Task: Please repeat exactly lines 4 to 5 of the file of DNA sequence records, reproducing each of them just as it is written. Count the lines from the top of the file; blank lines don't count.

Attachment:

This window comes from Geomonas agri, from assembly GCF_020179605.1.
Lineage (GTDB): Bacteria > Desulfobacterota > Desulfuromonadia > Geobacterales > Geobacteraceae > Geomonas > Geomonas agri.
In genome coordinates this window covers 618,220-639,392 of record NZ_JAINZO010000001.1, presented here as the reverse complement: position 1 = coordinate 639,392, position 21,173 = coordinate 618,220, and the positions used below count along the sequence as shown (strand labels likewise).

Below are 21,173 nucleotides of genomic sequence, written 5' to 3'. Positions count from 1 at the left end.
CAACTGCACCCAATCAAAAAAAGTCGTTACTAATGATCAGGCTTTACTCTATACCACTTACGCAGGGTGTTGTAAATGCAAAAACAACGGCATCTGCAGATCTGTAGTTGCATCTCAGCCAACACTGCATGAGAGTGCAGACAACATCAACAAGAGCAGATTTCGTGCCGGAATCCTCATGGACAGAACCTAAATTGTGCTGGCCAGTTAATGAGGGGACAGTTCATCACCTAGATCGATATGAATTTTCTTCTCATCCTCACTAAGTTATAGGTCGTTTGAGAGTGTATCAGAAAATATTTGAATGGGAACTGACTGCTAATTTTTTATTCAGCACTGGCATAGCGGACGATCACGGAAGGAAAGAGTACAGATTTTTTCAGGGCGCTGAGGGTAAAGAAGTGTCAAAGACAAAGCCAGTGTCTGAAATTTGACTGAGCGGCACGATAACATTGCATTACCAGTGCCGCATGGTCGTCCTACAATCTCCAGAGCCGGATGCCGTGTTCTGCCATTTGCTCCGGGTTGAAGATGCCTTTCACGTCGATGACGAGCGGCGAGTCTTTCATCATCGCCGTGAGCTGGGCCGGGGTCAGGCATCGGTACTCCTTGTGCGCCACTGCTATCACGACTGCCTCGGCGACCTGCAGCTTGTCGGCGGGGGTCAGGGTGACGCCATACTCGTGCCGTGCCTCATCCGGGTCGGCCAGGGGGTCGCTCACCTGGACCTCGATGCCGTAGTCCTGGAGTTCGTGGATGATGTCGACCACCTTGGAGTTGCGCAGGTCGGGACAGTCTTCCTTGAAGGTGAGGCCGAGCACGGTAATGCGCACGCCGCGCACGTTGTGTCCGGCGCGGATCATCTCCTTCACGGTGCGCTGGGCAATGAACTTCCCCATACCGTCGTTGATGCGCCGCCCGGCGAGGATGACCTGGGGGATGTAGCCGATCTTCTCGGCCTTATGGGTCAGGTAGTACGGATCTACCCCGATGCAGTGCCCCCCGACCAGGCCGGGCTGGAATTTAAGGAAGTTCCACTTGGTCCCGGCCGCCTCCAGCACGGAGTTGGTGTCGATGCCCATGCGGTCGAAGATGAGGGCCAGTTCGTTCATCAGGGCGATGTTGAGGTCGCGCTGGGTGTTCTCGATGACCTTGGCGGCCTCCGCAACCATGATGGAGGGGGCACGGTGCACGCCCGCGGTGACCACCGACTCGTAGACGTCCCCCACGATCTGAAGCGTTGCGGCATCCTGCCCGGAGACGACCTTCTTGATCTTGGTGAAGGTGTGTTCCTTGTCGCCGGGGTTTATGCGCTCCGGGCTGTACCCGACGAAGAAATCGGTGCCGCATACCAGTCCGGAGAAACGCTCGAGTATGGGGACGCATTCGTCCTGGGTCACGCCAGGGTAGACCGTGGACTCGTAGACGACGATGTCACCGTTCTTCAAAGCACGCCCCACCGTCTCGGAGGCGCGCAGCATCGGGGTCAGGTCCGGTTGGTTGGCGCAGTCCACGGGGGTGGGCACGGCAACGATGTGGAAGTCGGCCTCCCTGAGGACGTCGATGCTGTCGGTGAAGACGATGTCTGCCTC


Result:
Below are 21,173 nucleotides of genomic sequence, written 5' to 3'. Positions count from 1 at the left end.
CAACTGCACCCAATCAAAAAAAGTCGTTACTAATGATCAGGCTTTACTCTATACCACTTACGCAGGGTGTTGTAAATGCAAAAACAACGGCATCTGCAGATCTGTAGTTGCATCTCAGCCAACACTGCATGAGAGTGCAGACAACATCAACAAGAGCAGATTTCGTGCCGGAATCCTCATGGACAGAACCTAAATTGTGCTGGCCAGTTAATGAGGGGACAGTTCATCACCTAGATCGATATGAATTTTCTTCTCATCCTCACTAAGTTATAGGTCGTTTGAGAGTGTATCAGAAAATATTTGAATGGGAACTGACTGCTAATTTTTTATTCAGCACTGGCATAGCGGACGATCACGGAAGGAAAGAGTACAGATTTTTTCAGGGCGCTGAGGGTAAAGAAGTGTCAAAGACAAAGCCAGTGTCTGAAATTTGACTGAGCGGCACGATAACATTGCATTACCAGTGCCGCATGGTCGTCCTACAATCTCCAGAGCCGGATGCCGTGTTCTGCCATTTGCTCCGGGTTGAAGATGCCTTTCACGTCGATGACGAGCGGCGAGTCTTTCATCATCGCCGTGAGCTGGGCCGGGGTCAGGCATCGGTACTCCTTGTGCGCCACTGCTATCACGACTGCCTCGGCGACCTGCAGCTTGTCGGCGGGGGTCAGGGTGACGCCATACTCGTGCCGTGCCTCATCCGGGTCGGCCAGGGGGTCGCTCACCTGGACCTCGATGCCGTAGTCCTGGAGTTCGTGGATGATGTCGACCACCTTGGAGTTGCGCAGGTCGGGACAGTCTTCCTTGAAGGTGAGGCCGAGCACGGTAATGCGCACGCCGCGCACGTTGTGTCCGGCGCGGATCATCTCCTTCACGGTGCGCTGGGCAATGAACTTCCCCATACCGTCGTTGATGCGCCGCCCGGCGAGGATGACCTGGGGGATGTAGCCGATCTTCTCGGCCTTATGGGTCAGGTAGTACGGATCTACCCCGATGCAGTGCCCCCCGACCAGGCCGGGCTGGAATTTAAGGAAGTTCCACTTGGTCCCGGCCGCCTCCAGCACGGAGTTGGTGTCGATGCCCATGCGGTCGAAGATGAGGGCCAGTTCGTTCATCAGGGCGATGTTGAGGTCGCGCTGGGTGTTCTCGATGACCTTGGCGGCCTCCGCAACCATGATGGAGGGGGCACGGTGCACGCCCGCGGTGACCACCGACTCGTAGACGTCCCCCACGATCTGAAGCGTTGCGGCATCCTGCCCGGAGACGACCTTCTTGATCTTGGTGAAGGTGTGTTCCTTGTCGCCGGGGTTTATGCGCTCCGGGCTGTACCCGACGAAGAAATCGGTGCCGCATACCAGTCCGGAGAAACGCTCGAGTATGGGGACGCATTCGTCCTGGGTCACGCCAGGGTAGACCGTGGACTCGTAGACGACGATGTCACCGTTCTTCAAAGCACGCCCCACCGTCTCGGAGGCGCGCAGCATCGGGGTCAGGTCCGGTTGGTTGGCGCAGTCCACGGGGGTGGGCACGGCAACGATGTGGAAGTCGGCCTCCCTGAGGACGTCGATGCTGTCGGTGAAGACGATGTCTGCCTC